Nancy O'Neil
Maria Baldwin School

Title: Untitled
Date: 1996
Materials: Stained glass
Dimensions: Eight windows, 21" x 30" each
Location: 28 Sacramento Street

Seeing and experiencing

Open the doors of the Maria Baldwin School, turn the corner, and look up the stairs. You'll see a pair of stained-glass windows on each staircase landing. Artist Nancy O'Neil envisioned that "[the windows] will bring in wonderful color and pattern during the day for everyone using the stairs, and will be glowing beacons seen from outside at night."

Look carefully at each panel of glass. What shapes appear throughout? Each panel has many parts. Are they the same for each window?

When you look at the text and images, do you think that the artist had help from the school's students?

One of the definitions of "kaleidoscopic" is "having lots of different facets." O'Neil's windows are full of ideas - as many facets as a kaleidoscope. Most of the images represent specific ideas. Focus on a few images. What ideas do they represent? Do any stand for science?

Go on a treasure hunt. Look for:

  • Maria Baldwin, former principal of this school and one of the first African American principals in the country
  • Map of old Cambridge
  • Celestial map from 1776
  • Tree
  • Algonquin wampum belt
  • Astrolabe (an ancient instrument used to measure altitudes of heavenly bodies)
  • Computer image of patterns representing chaos
  • Map showing the northeastern United States attached to Africa
  • Architect's blueprint of a door
  • 1640 Cambridge map showing a stockade
  • Tracks of local animal species

What three words appear on each of the windows? These words appear in several different languages. How many languages can you identify? Why did O'Neil choose to represent these specific cultures?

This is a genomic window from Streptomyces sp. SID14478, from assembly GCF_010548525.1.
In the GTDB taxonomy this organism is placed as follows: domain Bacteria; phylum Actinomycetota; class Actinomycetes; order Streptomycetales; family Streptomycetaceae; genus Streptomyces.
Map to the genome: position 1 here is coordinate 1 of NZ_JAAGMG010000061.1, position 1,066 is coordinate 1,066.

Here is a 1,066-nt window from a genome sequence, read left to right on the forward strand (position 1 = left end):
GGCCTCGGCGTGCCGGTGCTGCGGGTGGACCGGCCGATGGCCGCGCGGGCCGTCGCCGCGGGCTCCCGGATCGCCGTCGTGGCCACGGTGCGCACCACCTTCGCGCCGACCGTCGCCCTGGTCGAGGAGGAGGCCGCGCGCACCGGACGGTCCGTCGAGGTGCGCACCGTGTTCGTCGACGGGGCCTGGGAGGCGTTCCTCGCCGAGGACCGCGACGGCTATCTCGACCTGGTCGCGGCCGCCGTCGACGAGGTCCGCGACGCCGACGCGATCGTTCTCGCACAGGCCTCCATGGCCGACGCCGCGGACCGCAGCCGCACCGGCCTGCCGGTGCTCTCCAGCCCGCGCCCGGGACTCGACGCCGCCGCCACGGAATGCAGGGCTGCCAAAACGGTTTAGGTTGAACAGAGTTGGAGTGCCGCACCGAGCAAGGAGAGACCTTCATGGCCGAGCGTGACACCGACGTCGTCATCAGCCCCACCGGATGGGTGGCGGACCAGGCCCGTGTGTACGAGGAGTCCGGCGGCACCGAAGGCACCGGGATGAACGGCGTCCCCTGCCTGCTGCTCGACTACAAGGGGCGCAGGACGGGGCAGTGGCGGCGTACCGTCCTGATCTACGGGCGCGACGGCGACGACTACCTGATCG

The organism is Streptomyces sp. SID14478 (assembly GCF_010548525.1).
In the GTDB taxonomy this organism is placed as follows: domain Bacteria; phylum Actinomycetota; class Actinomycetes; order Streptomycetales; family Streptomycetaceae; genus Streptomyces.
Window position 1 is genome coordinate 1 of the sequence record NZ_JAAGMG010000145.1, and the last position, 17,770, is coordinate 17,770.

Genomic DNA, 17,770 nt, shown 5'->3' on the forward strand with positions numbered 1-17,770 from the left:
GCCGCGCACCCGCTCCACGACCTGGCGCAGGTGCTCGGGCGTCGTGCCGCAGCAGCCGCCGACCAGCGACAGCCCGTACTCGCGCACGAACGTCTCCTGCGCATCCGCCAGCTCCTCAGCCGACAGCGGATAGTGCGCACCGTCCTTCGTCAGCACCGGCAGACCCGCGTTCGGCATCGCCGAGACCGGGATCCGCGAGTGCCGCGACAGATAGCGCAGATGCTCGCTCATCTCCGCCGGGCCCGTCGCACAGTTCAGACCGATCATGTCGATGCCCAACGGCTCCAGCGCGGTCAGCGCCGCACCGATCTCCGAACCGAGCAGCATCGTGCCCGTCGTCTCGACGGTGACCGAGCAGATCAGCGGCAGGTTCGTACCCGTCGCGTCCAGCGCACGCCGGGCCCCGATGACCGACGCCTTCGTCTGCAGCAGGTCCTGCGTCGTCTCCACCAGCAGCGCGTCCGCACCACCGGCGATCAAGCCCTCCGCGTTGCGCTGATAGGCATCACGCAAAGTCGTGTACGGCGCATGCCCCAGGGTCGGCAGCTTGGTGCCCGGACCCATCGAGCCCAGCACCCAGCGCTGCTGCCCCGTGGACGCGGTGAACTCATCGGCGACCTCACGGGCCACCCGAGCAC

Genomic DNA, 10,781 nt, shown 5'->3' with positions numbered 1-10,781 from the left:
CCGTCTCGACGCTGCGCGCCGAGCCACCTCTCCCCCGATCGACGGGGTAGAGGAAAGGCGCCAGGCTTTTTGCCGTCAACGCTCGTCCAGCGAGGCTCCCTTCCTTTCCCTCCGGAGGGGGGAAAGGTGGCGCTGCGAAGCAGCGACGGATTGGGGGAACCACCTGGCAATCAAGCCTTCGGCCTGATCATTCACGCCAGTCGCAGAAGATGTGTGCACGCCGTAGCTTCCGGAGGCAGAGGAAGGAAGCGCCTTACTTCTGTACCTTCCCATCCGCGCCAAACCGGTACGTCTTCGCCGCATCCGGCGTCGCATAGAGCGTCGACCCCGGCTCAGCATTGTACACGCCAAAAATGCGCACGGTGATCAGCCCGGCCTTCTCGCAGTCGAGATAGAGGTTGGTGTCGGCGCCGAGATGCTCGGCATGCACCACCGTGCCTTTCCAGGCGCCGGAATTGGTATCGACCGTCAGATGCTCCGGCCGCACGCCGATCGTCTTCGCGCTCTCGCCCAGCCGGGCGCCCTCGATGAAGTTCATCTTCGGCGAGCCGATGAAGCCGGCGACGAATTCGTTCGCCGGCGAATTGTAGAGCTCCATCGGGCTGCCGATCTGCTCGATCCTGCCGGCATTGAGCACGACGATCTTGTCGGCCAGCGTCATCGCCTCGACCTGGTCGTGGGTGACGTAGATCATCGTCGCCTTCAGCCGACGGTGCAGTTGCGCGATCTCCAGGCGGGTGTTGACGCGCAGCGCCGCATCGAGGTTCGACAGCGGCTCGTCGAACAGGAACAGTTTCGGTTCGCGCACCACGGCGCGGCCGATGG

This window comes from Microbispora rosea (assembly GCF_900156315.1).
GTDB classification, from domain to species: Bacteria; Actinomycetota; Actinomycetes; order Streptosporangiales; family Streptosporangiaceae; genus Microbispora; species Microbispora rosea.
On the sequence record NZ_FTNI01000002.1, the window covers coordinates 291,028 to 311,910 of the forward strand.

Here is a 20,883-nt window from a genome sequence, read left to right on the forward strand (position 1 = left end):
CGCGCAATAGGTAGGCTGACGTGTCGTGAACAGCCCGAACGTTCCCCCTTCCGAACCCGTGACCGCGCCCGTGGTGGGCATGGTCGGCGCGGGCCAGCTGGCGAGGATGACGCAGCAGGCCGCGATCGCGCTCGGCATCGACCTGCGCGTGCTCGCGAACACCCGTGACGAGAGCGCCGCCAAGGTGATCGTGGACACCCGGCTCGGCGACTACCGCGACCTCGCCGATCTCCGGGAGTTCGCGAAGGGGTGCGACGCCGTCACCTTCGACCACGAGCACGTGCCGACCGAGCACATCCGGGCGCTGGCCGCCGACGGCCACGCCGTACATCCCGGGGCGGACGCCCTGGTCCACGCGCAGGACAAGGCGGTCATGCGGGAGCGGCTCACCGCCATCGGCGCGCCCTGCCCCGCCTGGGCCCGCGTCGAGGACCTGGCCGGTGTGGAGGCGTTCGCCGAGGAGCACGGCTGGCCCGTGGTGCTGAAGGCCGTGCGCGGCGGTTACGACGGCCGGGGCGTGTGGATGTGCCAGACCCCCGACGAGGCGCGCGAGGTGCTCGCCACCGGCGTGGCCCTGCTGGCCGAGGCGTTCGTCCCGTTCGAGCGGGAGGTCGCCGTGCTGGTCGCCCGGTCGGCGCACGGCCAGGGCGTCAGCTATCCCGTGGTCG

What you will need:
Sketchpad or paper, pens or pencil.

Each of O'Neil's stained-glass pieces tells a story. Make a list of ideas that you think are central to each panel. Do any of the panels share ideas? Do certain symbols or shapes appear in more than one piece? Sketch these shapes.



What you will need:
Plexiglas (any size although O'Neil's windows are approximately 21" x 30"), colored see-through thin plastic (should be sticky on one side), scissors, permanent markers, acrylic paint, paper (tracing paper, construction paper and tissue), Mylar, glue.

For centuries, artists have used stained glass to make an environment more inviting. Churches and other spiritual places have relied on stained glass to add an inspirational and ethereal presence.

Make your own stained "glass." Cut shapes out of the papers and see-through plastic. Glue or stick these shapes to your Plexiglas plate. Overlap the tissue papers to get different colors. Experiment with adding acrylic, watercolor or tempera paint. Use the permanent marker to draw objects or words.

Once the piece has dried, tape it to a window and watch the light come through, casting shadows and colors on the opposite wall. What materials can you see through and what materials are opaque (don't let the light pass through)? Can you see through the tissue paper? The construction paper?

What you will need:
Paper towel or toilet paper roll, clear contact paper, glitter, paper shapes, small beads, confetti, construction paper, masking tape, clear tape, plastic wrap

If Nancy O'Neil's stained-glass windows were at the end of a kaleidoscope the colors would change with the turn of the wheel. Words and images would shift and collide.

Build your own kaleidoscope. Trace the end of the roll on the clear contact paper and cut out the circle. Peel the backing off the contact paper and lay it down with the sticky surface face up. Stick a variety of materials (glitter, confetti, colored bits of paper, beads) on its surface. Cut out another circle from the contact paper. Make sure it's a little bigger around than the first circle. Place the sticky side on top of the other sticky circle (you will be "sandwiching" the glitter, beads, etc. between the two circles). Flip the whole "sandwich" over. Some sticky surface should remain around the perimeter. Carefully place the tube onto the outer ring of sticky stuff and seal the contact paper to the sides of the tube.

Now that you've constructed your kaleidoscope, test it out! Look through the end and turn it. Aim it at light. What do you see? Does your view change as you move the tube?